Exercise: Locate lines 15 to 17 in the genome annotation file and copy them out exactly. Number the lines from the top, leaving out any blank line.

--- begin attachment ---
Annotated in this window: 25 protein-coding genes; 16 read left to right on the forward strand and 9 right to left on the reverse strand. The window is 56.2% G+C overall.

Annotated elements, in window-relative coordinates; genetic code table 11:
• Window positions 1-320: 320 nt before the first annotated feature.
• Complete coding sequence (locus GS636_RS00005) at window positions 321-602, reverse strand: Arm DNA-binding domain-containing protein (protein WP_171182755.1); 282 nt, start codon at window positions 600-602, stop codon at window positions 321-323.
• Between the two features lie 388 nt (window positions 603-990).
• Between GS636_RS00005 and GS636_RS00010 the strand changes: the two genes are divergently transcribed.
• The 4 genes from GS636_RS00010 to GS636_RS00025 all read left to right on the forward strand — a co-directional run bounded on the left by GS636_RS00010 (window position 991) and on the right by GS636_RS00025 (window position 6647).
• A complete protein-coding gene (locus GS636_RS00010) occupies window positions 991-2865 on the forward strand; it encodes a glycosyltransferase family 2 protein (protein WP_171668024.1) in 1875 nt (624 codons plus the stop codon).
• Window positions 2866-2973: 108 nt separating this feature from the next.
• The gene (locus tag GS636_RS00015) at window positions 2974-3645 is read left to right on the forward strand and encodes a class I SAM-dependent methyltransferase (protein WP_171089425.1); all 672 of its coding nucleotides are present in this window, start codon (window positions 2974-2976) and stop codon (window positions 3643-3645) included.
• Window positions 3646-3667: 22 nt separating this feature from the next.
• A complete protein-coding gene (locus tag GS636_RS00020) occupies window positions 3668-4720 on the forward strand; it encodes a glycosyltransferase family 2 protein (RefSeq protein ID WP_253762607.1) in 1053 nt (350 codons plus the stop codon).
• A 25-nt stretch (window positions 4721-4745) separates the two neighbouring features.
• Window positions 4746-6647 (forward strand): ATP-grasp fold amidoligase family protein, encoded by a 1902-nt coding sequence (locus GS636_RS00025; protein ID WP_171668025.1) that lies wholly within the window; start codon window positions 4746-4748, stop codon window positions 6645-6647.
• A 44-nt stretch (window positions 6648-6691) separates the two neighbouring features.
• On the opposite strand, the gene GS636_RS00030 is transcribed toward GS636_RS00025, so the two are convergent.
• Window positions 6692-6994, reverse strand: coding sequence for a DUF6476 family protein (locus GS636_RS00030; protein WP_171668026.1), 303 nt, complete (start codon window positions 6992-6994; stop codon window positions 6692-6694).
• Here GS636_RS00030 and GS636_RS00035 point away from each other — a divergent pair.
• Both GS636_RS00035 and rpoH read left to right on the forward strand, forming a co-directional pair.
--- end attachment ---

• A 44-nt stretch (window positions 6648-6691) separates the two neighbouring features.
• On the opposite strand, the gene GS636_RS00030 is transcribed toward GS636_RS00025, so the two are convergent.
• Window positions 6692-6994, reverse strand: coding sequence for a DUF6476 family protein (locus GS636_RS00030; protein WP_171668026.1), 303 nt, complete (start codon window positions 6992-6994; stop codon window positions 6692-6694).